Tar Sands Solutions Network

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Enbridge has proposed to pump tar sands crude through a repurposed 500-mile pipeline that currently runs westward along the Great Lakes and the St. Lawrence Seaway from Montreal, Quebec to Sarnia, Ontario. Enbridge, the same company responsible for the devastating pipeline spill of one million gallons of tar sands crude into Michigan’s Kalamazoo River, wants to reverse Line 9 so it can carry tar sands crude to Montreal (and then on to a harbour and oil terminal in South Portland, Maine).

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- An aging 500-mile natural gas pipeline that will be reversed to carry tar sands crude through Ontario and Quebec

Key Problems:

- Reversing old pipelines means risks of more leaks and spills

- Natural gas pipelines were not built to carry corrosive tar sands crude

- This leak-prone pipeline crosses dozens of major rivers and runs through major urban centers

Current Status:

- Line 9 has been approved by Canada's National Energy Board.

This pipeline runs through or close to many major urban centres, including Hamilton, Toronto, Kingston, Cornwall, and Montreal, home to millions of people. It also crosses dozens of major rivers and streams that flow into the Great Lakes, a major source of drinking water. A pipeline spill anywhere along this route would have disastrous consequences.

Updates & Resources

New study compares federal party positions on climate, tar sands and clean energy


October 2nd 2015

Blog Post: Today two of Canada’s largest environmental groups released a summary of the five major federal parties’ positions on environmental issues, including climate change and the upcoming Paris climate summit, tar sands and the Energy East pipeline as well as renewable energy, public transit and the electrification of transportation. The study is based on responses to a series of questions that the environmental groups sent to the Conservative Party of Canada, the Green Party of Canada, the Liberal Party of Canada, the New Democratic Party, and (in the French version) the Bloc Québécois. All parties responded to the questionnaire except for the Conservative Party.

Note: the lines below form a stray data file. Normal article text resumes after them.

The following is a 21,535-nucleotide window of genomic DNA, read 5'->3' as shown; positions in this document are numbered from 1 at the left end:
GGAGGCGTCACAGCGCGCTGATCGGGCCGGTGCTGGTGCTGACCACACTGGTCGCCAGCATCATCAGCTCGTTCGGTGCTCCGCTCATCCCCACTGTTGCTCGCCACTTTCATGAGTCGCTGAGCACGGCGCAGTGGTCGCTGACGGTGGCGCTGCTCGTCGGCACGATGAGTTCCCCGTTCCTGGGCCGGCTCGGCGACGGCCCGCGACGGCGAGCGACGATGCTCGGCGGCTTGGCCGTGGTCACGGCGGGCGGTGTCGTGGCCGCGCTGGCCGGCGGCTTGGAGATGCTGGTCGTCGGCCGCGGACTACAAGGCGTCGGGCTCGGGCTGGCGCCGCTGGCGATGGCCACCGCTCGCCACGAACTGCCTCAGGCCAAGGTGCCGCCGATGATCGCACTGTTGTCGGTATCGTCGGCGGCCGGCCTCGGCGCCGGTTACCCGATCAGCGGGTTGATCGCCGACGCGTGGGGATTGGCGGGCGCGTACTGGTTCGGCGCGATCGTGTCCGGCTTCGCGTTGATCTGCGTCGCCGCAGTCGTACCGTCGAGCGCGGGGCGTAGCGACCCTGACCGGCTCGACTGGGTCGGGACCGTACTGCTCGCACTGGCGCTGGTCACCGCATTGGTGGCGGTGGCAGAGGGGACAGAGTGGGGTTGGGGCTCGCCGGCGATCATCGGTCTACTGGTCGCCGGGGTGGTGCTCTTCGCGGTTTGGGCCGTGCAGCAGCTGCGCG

The planet can’t handle five more years of Harper

Cam Fenton | 350.org - October 7th 2015

Press Clipping: This election has been rough. It's not just the eleven week marathon campaign, or the series of underwhelming shout-fest debates. For me, as someone who is direly concerned about the fate of our planet, it's the simple reality that among Canada's major political parties none have the courage to put forward a plan that reflects the simple scientific truth about tackling the climate crisis -- fossil fuels need to stay in the ground. Since Canada is home to of the world's largest pools of carbon -- the Alberta Tar Sands -- this is a pretty big deal.

All quiet on the science front


Michael Rennie | Canadian Journalists for Free Expression - October 6th 2015

Blog Post: The Canadian public values credible and trustworthy information, and it doesn’t currently believe that our governments are in a position to provide it. A critical means of restoring the public’s trust in government is to provide more transparency into how decisions are made and how various pieces of information are weighed in the decision-making process. Denying government scientists the ability to comment on their own work only makes it look like there’s something to hide, and it suggests that there is neither trust in the scientists who conducted the study to speak objectively, nor in the public to hear what the study has to say from the person most qualified to discuss it.